Click here to view the Cathedral's Wikipedia Page.

IMAGE CREDITS:

  • Image # 2 is the property of the Alvesgaspar via Wikipedia and the CC BY-SA 3.0 license.
  • Image # 3 is the property of the Lisbon Website.
  • All other images are the property of Just Traveling Thru, LLC unless otherwise noted.
 More Info for the Lisbon Cathedral 
Riding the Tuk-Tuks
A description and images from our 2018 Trip to Portugal A description and images from our 2018 Trip to Portugal

So we spoke to one of the Tuk-Tuk drivers to see if he spoke English, found that he was fluent and we decided to hire this guy to take us to the places we wanted to see, with Castle St. George being the first desired stop (it is a very long walk up a very tall hill, see image # 2). The driver was fluent in 4 languages and knew Lisbon very well, so we found that we had made a good choice.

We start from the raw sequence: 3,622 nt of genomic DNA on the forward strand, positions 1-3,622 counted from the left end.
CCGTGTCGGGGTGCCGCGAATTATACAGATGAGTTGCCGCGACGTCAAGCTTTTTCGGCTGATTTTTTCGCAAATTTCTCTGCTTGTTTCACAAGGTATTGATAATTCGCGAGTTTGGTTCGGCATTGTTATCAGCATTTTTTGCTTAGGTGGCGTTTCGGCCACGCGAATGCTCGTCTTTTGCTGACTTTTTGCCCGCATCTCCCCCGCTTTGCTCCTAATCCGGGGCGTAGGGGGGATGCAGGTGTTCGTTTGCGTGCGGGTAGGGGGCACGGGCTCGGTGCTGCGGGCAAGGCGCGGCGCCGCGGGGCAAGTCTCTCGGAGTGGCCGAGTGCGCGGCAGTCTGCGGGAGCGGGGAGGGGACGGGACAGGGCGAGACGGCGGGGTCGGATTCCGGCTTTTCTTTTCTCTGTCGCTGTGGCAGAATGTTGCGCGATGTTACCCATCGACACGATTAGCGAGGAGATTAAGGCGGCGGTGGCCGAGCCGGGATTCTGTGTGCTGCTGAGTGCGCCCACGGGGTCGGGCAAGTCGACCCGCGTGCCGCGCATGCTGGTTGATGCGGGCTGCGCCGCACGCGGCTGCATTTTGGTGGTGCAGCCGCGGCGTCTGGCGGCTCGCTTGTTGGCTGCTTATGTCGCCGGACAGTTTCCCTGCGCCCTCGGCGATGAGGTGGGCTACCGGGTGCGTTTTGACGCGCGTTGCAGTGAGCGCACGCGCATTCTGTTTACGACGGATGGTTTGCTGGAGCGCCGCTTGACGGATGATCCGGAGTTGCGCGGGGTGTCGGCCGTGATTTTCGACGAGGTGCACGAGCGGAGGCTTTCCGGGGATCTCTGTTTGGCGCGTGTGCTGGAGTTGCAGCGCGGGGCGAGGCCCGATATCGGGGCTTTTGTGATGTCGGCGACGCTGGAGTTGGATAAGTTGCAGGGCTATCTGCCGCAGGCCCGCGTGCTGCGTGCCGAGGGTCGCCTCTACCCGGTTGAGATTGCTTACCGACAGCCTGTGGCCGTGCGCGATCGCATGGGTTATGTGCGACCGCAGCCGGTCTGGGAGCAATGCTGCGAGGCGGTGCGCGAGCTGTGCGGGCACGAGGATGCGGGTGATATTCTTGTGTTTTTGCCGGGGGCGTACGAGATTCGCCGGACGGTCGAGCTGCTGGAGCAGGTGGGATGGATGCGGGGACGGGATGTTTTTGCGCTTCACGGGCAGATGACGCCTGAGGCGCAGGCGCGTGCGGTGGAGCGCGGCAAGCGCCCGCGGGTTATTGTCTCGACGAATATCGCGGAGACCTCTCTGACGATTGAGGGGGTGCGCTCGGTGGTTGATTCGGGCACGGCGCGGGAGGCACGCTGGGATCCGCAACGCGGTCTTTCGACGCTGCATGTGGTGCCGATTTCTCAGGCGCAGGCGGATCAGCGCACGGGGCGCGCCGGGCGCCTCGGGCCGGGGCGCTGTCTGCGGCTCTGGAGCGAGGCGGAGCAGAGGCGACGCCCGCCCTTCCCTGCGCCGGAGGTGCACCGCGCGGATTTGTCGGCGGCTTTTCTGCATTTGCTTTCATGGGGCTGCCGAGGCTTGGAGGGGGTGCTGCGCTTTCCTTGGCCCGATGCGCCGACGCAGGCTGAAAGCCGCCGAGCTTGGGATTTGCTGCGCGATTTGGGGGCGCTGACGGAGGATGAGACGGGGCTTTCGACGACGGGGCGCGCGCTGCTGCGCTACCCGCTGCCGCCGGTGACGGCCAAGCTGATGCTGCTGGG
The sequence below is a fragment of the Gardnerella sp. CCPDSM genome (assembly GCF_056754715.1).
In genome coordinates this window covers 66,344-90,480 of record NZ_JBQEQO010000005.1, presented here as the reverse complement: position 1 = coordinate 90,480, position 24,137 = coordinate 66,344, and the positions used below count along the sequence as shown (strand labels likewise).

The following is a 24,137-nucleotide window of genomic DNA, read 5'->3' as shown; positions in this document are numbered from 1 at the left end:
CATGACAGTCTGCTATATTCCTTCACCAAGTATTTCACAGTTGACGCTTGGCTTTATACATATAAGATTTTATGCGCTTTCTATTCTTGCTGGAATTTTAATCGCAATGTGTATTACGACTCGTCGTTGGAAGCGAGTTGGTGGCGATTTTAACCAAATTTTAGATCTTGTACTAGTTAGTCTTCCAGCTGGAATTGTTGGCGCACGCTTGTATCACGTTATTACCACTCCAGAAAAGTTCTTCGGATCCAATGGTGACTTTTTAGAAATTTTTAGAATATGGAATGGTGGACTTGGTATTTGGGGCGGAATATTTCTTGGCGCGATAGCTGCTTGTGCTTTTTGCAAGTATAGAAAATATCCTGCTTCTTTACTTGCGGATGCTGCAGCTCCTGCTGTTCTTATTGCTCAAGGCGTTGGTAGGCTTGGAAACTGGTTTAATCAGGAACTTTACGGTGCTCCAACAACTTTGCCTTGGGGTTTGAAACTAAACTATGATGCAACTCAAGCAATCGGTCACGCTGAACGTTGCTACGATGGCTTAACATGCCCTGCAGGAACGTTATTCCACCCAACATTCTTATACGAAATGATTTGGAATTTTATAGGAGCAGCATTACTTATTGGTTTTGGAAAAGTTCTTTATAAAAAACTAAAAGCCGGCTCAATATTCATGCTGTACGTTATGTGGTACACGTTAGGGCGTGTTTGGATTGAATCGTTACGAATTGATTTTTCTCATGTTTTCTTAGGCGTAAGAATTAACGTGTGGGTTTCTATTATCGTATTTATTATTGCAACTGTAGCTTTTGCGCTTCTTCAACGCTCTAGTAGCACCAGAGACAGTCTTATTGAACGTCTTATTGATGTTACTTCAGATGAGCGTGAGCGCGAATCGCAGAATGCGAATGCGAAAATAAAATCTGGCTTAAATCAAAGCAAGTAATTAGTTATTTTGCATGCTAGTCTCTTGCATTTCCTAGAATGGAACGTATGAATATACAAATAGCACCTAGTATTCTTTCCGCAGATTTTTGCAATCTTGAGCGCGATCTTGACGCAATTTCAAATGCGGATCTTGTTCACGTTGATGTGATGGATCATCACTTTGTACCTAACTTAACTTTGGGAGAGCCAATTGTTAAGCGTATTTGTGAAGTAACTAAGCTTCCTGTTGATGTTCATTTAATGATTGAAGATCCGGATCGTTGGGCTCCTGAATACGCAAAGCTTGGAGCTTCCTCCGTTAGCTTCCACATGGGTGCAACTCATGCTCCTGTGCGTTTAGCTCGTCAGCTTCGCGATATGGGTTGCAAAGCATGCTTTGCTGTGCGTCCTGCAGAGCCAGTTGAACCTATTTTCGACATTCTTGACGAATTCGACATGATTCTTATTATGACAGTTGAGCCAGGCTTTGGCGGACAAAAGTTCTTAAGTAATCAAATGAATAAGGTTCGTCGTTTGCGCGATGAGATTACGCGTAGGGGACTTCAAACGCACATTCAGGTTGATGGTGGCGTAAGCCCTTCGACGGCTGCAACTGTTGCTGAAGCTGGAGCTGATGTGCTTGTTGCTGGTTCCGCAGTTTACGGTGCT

These tuk-tuk vehicles (think golf cart with a big back seat) have a decided advantage getting around on narrow streets that turn into long steep uphills - they turn easily & quickly, you can park them in very narrow spots and they can go anywhere!

As the tuk-tuk proceeded up the hill, we realized immediately that we had made a good choice as the hills were very steep and there was little or no parking anywhere near the Castle. The tuk-tuks were small enough to be able to park just about anywhere (including sidewalks) !

St. George Castle Viewpoint Lisbon       Map
A description and images from our 2018 Trip to Portugal A description and images from our 2018 Trip to Portugal

São Jorge Castle, perched atop a hill in Lisbon, Portugal, stands as a testament to centuries of history and offers panoramic views of the city and the Tagus River. Dating back to the Moorish period, this iconic fortress has witnessed the evolution of Lisbon and played a pivotal role in its defense. The castle's imposing stone walls, towers, and battlements are a blend of Moorish and medieval architecture, evoking a sense of wonder and intrigue. Exploring the castle grounds reveals picturesque gardens, archaeological sites, and the remnants of a royal palace.